WEDNESDAY, July 19 (HealthDay News) -- Even if you only start to exercise after age 40, you can still greatly reduce your risk of heart disease, suggests a study in the current issue of Heart.
German researchers interviewed 312 people, aged 40 to 68, with coronary artery disease and 479 healthy people in the same age group. Participants were asked about their level of physical activity in early adulthood (ages 20 to 39) and in late adulthood (after age 40).
According to the University of Heidelberg team, about half of the people with heart disease and 70 percent of the healthy volunteers said they'd been moderately or very physically active during early and late adulthood.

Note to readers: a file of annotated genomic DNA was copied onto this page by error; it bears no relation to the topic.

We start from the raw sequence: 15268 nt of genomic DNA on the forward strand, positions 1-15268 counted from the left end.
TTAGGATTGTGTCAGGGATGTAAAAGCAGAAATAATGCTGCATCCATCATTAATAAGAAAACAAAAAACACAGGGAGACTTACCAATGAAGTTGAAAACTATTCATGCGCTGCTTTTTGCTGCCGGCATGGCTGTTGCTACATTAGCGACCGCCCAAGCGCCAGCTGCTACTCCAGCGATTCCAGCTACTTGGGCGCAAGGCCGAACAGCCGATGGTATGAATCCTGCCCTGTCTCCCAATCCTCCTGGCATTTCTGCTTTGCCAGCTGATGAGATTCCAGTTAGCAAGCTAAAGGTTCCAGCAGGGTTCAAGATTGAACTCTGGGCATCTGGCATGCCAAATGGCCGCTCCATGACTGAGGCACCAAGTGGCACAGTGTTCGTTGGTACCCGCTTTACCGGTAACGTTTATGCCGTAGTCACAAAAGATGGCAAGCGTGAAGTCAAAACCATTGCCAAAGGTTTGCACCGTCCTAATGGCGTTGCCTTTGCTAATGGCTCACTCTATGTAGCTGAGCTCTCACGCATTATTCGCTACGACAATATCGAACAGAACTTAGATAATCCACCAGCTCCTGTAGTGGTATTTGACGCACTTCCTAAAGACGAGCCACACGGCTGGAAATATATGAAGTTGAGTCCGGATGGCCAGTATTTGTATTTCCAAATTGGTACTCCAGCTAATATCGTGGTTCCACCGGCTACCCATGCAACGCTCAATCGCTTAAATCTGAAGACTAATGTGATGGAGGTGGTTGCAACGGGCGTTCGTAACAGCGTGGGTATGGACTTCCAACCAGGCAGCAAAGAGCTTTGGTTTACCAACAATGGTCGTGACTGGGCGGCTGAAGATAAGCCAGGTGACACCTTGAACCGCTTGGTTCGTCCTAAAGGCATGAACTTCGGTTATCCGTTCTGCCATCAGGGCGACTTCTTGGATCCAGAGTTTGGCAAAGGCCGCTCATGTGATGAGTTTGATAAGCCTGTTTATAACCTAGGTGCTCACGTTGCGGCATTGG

People who'd been active all their lives were about 60 percent less likely to have coronary heart disease. The study also found that people who became very physically active after age 40 were about 55 percent less likely to be diagnosed with heart disease than people who'd been inactive their entire lives.
While people who've exercised all their lives are more likely to enjoy better health, these findings suggest that beginning to exercise later in life still offers many benefits and can reduce the risk of heart disease, the study authors concluded.
The American Academy of Family Physicians has more about exercise.
Last reviewed: 07/19/2006 Last updated: 07/19/2006